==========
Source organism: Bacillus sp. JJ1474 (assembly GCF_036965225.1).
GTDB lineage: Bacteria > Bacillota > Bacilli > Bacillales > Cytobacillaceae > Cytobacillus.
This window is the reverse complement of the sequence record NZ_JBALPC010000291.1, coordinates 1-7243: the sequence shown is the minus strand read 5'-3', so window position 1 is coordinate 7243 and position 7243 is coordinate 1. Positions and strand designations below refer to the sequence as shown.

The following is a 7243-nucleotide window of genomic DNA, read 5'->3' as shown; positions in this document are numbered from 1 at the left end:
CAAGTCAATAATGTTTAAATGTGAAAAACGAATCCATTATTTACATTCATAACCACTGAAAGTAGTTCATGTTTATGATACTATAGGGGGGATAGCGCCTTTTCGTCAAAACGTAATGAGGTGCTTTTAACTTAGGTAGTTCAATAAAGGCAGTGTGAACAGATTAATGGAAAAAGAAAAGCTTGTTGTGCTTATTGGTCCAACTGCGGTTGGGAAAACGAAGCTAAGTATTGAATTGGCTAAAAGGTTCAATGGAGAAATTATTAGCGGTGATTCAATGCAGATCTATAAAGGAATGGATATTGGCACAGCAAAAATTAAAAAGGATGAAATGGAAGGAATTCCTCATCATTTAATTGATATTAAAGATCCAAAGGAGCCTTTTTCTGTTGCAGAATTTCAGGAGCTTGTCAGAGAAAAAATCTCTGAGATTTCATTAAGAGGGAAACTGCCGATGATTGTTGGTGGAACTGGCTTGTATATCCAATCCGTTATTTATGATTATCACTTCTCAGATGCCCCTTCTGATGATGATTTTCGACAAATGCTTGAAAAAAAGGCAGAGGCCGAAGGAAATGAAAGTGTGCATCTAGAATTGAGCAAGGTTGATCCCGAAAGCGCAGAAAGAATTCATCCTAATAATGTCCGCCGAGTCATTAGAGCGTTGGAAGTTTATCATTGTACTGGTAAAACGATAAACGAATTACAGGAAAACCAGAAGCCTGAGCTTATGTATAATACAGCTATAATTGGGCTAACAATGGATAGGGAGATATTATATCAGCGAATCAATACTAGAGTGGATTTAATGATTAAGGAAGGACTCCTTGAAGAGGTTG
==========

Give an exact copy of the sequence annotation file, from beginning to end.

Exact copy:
Source organism: Bacillus sp. JJ1474 (assembly GCF_036965225.1).
GTDB lineage: Bacteria > Bacillota > Bacilli > Bacillales > Cytobacillaceae > Cytobacillus.
This window is the reverse complement of the sequence record NZ_JBALPC010000291.1, coordinates 1-7243: the sequence shown is the minus strand read 5'-3', so window position 1 is coordinate 7243 and position 7243 is coordinate 1. Positions and strand designations below refer to the sequence as shown.

The following is a 7243-nucleotide window of genomic DNA, read 5'->3' as shown; positions in this document are numbered from 1 at the left end:
CAAGTCAATAATGTTTAAATGTGAAAAACGAATCCATTATTTACATTCATAACCACTGAAAGTAGTTCATGTTTATGATACTATAGGGGGGATAGCGCCTTTTCGTCAAAACGTAATGAGGTGCTTTTAACTTAGGTAGTTCAATAAAGGCAGTGTGAACAGATTAATGGAAAAAGAAAAGCTTGTTGTGCTTATTGGTCCAACTGCGGTTGGGAAAACGAAGCTAAGTATTGAATTGGCTAAAAGGTTCAATGGAGAAATTATTAGCGGTGATTCAATGCAGATCTATAAAGGAATGGATATTGGCACAGCAAAAATTAAAAAGGATGAAATGGAAGGAATTCCTCATCATTTAATTGATATTAAAGATCCAAAGGAGCCTTTTTCTGTTGCAGAATTTCAGGAGCTTGTCAGAGAAAAAATCTCTGAGATTTCATTAAGAGGGAAACTGCCGATGATTGTTGGTGGAACTGGCTTGTATATCCAATCCGTTATTTATGATTATCACTTCTCAGATGCCCCTTCTGATGATGATTTTCGACAAATGCTTGAAAAAAAGGCAGAGGCCGAAGGAAATGAAAGTGTGCATCTAGAATTGAGCAAGGTTGATCCCGAAAGCGCAGAAAGAATTCATCCTAATAATGTCCGCCGAGTCATTAGAGCGTTGGAAGTTTATCATTGTACTGGTAAAACGATAAACGAATTACAGGAAAACCAGAAGCCTGAGCTTATGTATAATACAGCTATAATTGGGCTAACAATGGATAGGGAGATATTATATCAGCGAATCAATACTAGAGTGGATTTAATGATTAAGGAAGGACTCCTTGAAGAGGTTG